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Modeling Offenders' Decisions - A Framework for Research and Policy (From Crime and Justice - An Annual Review of Research, Volume 6, P 147-185, 1985, Micheal Tonry and Norval Morris, ed. - See NCJ-98380)

NCJ Number
R V Clarke; D B Cornish
Date Published
39 pages
Dispositional and situational theories of criminal behavior and related research are reviewed in this examination of the implications of decision models for crime control policy.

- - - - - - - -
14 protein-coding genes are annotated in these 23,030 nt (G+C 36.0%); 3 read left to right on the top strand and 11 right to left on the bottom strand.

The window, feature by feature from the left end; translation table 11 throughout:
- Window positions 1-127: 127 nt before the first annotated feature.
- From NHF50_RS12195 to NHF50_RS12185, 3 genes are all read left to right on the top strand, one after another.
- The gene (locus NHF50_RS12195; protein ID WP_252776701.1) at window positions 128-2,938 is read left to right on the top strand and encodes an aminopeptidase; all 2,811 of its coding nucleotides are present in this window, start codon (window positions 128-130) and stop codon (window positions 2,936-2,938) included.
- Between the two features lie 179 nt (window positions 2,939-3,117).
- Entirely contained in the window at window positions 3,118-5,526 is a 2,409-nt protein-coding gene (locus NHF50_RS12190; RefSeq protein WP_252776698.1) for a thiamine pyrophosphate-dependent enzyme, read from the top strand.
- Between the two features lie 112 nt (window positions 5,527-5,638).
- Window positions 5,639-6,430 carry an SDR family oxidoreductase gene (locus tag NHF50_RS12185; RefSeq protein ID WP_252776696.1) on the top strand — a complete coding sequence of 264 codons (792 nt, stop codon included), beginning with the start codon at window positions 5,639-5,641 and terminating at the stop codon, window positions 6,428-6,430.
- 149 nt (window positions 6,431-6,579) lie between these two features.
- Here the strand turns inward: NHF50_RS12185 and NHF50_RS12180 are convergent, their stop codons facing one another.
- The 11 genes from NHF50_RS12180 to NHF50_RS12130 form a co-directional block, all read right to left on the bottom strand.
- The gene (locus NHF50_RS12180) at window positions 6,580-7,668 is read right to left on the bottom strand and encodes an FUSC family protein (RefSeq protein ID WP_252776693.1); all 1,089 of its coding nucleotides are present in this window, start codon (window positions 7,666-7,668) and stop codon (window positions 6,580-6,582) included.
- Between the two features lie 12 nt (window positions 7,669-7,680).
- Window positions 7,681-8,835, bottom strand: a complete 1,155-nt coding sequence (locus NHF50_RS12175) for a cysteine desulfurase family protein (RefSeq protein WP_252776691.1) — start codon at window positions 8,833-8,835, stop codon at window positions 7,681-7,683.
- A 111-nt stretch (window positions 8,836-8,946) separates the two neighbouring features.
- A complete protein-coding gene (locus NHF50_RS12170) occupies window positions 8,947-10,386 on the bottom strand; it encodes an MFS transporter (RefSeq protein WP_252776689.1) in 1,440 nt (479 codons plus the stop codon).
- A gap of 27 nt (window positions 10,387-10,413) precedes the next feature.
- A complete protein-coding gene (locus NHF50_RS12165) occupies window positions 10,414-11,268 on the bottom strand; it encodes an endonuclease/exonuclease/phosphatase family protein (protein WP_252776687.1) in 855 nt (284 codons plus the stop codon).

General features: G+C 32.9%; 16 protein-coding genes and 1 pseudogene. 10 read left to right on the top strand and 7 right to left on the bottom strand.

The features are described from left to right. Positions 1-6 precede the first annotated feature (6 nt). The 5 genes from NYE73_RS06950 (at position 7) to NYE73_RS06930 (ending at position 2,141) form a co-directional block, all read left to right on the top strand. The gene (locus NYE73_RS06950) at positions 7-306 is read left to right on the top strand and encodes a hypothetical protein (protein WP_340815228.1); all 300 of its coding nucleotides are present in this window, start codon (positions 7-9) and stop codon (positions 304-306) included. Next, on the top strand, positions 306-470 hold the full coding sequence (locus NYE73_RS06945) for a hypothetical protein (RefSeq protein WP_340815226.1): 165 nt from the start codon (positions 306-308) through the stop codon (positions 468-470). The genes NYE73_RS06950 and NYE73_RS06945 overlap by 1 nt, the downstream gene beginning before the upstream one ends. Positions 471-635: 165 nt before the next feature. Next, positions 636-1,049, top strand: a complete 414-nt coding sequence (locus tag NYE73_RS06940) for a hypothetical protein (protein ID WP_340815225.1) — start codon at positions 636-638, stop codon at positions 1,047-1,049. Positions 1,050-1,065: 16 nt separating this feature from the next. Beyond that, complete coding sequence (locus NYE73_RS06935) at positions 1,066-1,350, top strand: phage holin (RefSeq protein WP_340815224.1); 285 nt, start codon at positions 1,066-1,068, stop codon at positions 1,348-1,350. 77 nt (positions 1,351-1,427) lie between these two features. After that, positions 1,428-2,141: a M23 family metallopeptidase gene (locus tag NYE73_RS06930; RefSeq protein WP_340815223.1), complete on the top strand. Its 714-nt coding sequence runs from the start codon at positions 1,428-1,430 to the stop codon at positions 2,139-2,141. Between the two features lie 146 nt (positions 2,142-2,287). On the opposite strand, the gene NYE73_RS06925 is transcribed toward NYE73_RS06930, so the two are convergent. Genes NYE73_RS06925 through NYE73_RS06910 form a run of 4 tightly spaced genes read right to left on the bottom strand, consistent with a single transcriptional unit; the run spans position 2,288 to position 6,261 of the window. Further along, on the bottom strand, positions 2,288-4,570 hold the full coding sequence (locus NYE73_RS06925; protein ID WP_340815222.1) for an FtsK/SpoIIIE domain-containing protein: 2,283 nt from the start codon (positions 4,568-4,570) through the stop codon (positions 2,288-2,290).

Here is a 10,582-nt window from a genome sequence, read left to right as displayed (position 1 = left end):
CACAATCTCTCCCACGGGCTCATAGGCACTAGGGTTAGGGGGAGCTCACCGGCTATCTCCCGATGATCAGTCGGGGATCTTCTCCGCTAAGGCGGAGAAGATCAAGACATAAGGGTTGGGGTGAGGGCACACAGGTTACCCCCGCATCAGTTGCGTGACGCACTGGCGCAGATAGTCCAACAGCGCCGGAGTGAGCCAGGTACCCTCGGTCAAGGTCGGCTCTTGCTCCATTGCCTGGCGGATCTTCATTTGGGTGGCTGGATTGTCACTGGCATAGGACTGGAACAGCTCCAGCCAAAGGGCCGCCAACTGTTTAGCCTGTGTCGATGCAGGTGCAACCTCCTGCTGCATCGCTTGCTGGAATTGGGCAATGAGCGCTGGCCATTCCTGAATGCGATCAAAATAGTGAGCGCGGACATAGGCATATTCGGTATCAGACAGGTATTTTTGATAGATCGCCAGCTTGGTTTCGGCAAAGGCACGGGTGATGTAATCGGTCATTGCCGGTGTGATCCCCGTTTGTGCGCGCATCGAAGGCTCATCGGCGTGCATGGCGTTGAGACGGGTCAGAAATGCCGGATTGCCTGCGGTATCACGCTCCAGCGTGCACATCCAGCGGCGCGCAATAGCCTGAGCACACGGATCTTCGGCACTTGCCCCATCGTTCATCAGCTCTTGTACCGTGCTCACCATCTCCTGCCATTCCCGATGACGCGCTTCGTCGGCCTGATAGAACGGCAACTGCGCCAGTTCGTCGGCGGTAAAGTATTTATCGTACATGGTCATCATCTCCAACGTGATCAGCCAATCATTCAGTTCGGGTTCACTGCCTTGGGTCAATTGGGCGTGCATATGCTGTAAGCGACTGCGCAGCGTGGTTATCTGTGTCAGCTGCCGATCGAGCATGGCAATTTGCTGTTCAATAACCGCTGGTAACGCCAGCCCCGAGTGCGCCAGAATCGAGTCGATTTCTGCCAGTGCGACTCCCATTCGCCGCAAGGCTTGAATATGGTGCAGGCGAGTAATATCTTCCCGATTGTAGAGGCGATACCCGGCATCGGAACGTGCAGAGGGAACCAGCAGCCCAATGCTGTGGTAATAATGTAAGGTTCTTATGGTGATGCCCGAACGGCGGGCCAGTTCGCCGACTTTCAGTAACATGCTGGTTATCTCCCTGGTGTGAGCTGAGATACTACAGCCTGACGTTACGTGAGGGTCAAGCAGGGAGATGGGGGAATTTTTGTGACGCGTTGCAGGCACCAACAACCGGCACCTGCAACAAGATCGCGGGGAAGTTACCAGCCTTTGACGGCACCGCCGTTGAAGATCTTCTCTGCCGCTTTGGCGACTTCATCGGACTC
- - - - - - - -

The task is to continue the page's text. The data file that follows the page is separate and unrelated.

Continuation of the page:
Developments in the sociology of deviance, criminology, economics, and psychology suggest that it is useful to see criminal behavior not as the result of psychologically and socially determined dispositions, but as the outcome of the offender's broadly rational choices and decisions. This perspective provides a basis for devising models of criminal behavior. It offers frameworks within which to locate existing research, suggests directions for new reserach, facilitates policy analysis, and helps to identify policy initiatives. Such models need not offer comprehensive explanation; they may be limited and incomplete, yet still be good enough to achieve these important policy and research purposes. To meet this criterion, they need to be specific to particular forms of crime, and they must separately describe both the processes of involvement in crime and the decisions surrounding the commission of the offense. Developing models that are crime specific and take into account rationality will demand more knowledge about the ways in which offenders process and evaluate relevant information. Such a decision perspective appears to have the most immediate payoff for crime control efforts aimed at reducing criminal opportunity. The construction and implications of such a model are illustrated in the case of residential burglary; 132 references are provided. (Author abstract modified)


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